Religion isn't the only two-edged sword. Though this works better than many TPBs in that it can be read cold by inexperienced readers (with a handy text intro acquainting us with Supergirl's recent history) there's a two-part story where the world is plunged into darkness as part of one of those cross-title "events" DC Comics likes to do. But nowhere is that explained! Of course the darkness is just a backdrop to the real story, which has villain Gorilla Grodd arriving in town...but now the reader is faced with a talking gorilla, but given little explanation as to who or what he is!

There are other flaws. As mentioned earlier, the individual issue or two plots, though well-paced to fill the pages, are rarely in themselves that memorable -- enjoyable, just not memorable. And after nine a series it can still feel as though it's barely establishing itself. I'm not sure if we ever know what Linda does in her civilan life (a job? school?) Supporting characters are introduced...but little is done with them. Mattie is supposed to be her best friend...but they barely hang out. And when it's mentioned that a recurring, light-hearted reporter character knows have to struggle to remember in what scenes they interacted!

All of which maybe goes some way to explaining my subsequent reaction to the series. As I say: it's briskly-paced and enjoyable as a kind of "graphic novel", introducing a new direction for the character, a new setting, supporting cast, and builds to a suitable climax after 9 issues. It boast some smart writing, humour, and tackling some unusual themes for a comic (religion), with striking art; fun and ambitious. But as much as I liked it, and remembered it actually has taken me probably a decade to drag it down off my shelf for a second reading! And I never really found myself pursuing the series in general, picking up only a few subsequent issues, as well as a much later TPB (reviewed below). Ironically -- I have more comics featuring the original, pre-Crisis Supergirl!

Still, as someone who often harps on the idea of comics -- and TPBs -- that can be read for themselves, there's a great appeal to a collection like this that, in its mix of origin story and adventure, stand alone issues with an overall arc, can sit nicely on your shelf for itself and itself alone. A good read -- what more can you want from your super-folks?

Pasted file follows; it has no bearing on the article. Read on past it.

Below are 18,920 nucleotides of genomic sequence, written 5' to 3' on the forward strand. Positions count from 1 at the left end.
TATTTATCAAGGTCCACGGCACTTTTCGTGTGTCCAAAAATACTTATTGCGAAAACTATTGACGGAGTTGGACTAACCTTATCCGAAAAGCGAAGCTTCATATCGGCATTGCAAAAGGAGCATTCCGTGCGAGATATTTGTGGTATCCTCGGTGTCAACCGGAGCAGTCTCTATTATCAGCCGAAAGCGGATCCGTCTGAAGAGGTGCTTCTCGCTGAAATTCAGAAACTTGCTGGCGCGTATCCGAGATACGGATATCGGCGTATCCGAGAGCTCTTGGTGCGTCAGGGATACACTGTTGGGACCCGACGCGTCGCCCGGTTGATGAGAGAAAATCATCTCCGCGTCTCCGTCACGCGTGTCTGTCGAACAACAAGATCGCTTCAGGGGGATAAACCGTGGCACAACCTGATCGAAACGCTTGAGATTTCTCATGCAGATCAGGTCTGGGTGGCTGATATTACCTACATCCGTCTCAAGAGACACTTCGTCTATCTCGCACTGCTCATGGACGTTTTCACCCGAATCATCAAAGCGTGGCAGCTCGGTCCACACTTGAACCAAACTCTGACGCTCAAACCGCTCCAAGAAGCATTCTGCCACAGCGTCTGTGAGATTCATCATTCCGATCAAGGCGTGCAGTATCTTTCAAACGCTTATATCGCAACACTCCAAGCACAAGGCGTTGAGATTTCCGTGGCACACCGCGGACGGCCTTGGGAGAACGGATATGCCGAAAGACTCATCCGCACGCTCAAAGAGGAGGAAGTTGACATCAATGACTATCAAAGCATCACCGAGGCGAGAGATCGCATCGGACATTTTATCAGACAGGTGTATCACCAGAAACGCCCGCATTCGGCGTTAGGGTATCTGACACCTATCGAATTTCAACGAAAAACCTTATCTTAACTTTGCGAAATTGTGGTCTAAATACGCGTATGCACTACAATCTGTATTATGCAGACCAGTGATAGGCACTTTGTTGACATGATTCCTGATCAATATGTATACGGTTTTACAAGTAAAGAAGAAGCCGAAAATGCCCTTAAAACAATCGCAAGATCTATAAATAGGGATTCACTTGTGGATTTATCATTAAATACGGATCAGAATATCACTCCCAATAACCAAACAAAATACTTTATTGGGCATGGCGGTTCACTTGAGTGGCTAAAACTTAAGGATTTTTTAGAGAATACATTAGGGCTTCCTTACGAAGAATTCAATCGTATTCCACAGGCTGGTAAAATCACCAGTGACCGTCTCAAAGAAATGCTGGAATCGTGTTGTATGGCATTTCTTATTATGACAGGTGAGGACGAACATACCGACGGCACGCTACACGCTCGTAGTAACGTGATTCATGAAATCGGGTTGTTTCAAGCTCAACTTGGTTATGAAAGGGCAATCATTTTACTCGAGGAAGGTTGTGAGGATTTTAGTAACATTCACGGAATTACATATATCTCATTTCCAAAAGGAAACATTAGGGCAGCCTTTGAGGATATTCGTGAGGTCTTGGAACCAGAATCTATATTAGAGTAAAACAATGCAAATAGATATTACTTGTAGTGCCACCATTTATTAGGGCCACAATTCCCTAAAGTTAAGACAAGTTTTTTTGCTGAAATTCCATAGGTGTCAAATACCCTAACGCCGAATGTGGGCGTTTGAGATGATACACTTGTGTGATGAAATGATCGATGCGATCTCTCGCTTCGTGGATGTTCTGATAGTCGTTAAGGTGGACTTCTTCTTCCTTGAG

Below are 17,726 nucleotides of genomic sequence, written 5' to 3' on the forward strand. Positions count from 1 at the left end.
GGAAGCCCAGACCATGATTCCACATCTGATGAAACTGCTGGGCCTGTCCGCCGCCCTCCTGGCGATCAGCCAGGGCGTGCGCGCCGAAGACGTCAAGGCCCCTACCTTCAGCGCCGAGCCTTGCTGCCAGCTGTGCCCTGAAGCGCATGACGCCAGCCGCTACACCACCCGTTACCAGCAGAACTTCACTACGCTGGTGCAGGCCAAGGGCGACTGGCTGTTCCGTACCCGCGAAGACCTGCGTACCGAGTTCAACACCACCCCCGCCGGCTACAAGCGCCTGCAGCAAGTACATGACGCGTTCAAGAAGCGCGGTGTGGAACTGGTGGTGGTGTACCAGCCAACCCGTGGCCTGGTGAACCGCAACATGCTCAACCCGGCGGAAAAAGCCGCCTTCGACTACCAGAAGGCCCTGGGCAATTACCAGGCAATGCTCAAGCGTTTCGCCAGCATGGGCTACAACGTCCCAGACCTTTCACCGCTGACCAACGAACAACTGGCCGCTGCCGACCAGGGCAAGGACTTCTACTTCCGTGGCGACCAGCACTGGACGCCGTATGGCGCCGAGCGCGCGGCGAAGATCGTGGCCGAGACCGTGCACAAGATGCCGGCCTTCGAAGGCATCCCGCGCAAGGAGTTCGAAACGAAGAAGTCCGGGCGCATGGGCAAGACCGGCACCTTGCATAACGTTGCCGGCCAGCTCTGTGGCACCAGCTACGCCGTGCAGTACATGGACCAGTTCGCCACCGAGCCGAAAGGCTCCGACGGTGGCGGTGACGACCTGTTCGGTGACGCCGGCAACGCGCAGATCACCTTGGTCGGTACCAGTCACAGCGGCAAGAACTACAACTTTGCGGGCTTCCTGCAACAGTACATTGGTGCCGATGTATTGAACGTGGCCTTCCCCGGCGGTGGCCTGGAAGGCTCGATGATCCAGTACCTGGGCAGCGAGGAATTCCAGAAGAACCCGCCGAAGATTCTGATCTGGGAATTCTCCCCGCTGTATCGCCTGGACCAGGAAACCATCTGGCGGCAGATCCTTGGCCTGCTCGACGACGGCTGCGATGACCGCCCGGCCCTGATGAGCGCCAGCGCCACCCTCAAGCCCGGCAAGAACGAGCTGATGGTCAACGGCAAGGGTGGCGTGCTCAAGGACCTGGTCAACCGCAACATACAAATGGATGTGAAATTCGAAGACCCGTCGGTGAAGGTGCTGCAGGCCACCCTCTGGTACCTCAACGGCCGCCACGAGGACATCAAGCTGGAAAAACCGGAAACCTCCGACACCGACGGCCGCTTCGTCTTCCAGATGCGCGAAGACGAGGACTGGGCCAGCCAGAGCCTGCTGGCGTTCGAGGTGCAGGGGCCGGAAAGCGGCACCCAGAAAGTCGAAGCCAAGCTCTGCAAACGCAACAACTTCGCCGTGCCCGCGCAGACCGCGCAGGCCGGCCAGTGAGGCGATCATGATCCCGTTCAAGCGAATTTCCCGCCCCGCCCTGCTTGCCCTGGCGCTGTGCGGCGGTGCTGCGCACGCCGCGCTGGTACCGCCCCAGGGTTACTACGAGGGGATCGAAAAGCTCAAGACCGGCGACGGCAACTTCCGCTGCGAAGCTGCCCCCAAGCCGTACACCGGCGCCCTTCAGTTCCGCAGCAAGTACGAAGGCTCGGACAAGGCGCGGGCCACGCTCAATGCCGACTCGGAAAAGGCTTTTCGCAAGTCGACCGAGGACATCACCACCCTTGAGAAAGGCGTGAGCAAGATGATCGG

Cover price: $20.95 CDN./$14.95 USA.

Supergirl: Many Happy Returns 2003 (SC TPB) 144 pages

cover by Ed BenesWritten by Peter David. Pencils by Ed Benes. Inks by Alex Lei.
Colours: Brad Anderson, Digital Chameleon. Letters: Comicraft. Editor: Mike McAvennie, Lysa Hawkins.

Reprinting: Supergirl #75-80 (2002-2003)

Additional notes: intro by Peter David; covers

Rating: * * * (out of 5)

Number of readings: 2

Published by DC Comics

This review was written mainly in the context of its first publication, when the original Supergirl was still a character of the past, having been written out of continuity -- but subsequently, after an editorial shake up or two, I think the original Supergirl, Kara Zor-El, was returned to continuity.

Decades ago, Supergirl was Superman's cousin. Though now often regarded as an unsuccessful character, she remained pretty prominent for years, featured either in comics like Action, Adventure, Superman Family, or a couple of different versions of her own self-titled comic. When DC re-invented its "universe" with the Crisis on Infinite Earths, they decided to kill her off and, what's more, in order to streamline Superman's mythos, they had it be she never existed in the first place.

And then they created a new Supergirl!

No one quite seemed to know what to do with her as she flitted about as a guest star and appeared in the occasional special or mini-series, until Peter David featured her in her own series, changing her about, establishing her own mythos. The TPB collecting the first few issues of her series I really liked. But though the new Supergirl kept going for years, sales ultimately dwindled, cancelation was threatened -- so David needed a big story gimmick that would woo the readers back. And that idea was to do a story arc bringing back the original, pre-Crisis Supergirl -- Kara Zor-El (yeah, they spend years telling us what an also ran she was -- even David in the introduction to this TPB -- then when they need a sales boost, they bring her back!) Supposedly, sales did improve. Unfortunately (according to David) the DC brass didn't get the numbers in time and ordered the entire series cancelled -- making this the final story arc.

The saga begins with the modern Supetgirl returning to Leesburg after spending months on the road, apparently getting involved in all sorts of cosmic weirdness, and undergoing some sort of transformation. Her homecoming is interrupted by a rocket ship crashing, out of which springs a perky teenage girl in Superman-inspired costume (the modern Supergirl had long since switched over to a white, bare-midriff affair). This girl claims she's Superman's cousin. (To avoid confusion, hencefourth the modern Supergirl we'll call Linda, the other one we'll call Kara). Linda is a bit suspicious of Kara, but also becomes kind of fond of her guileless innocence, and her goofy, comicbooky understanding of things like physics.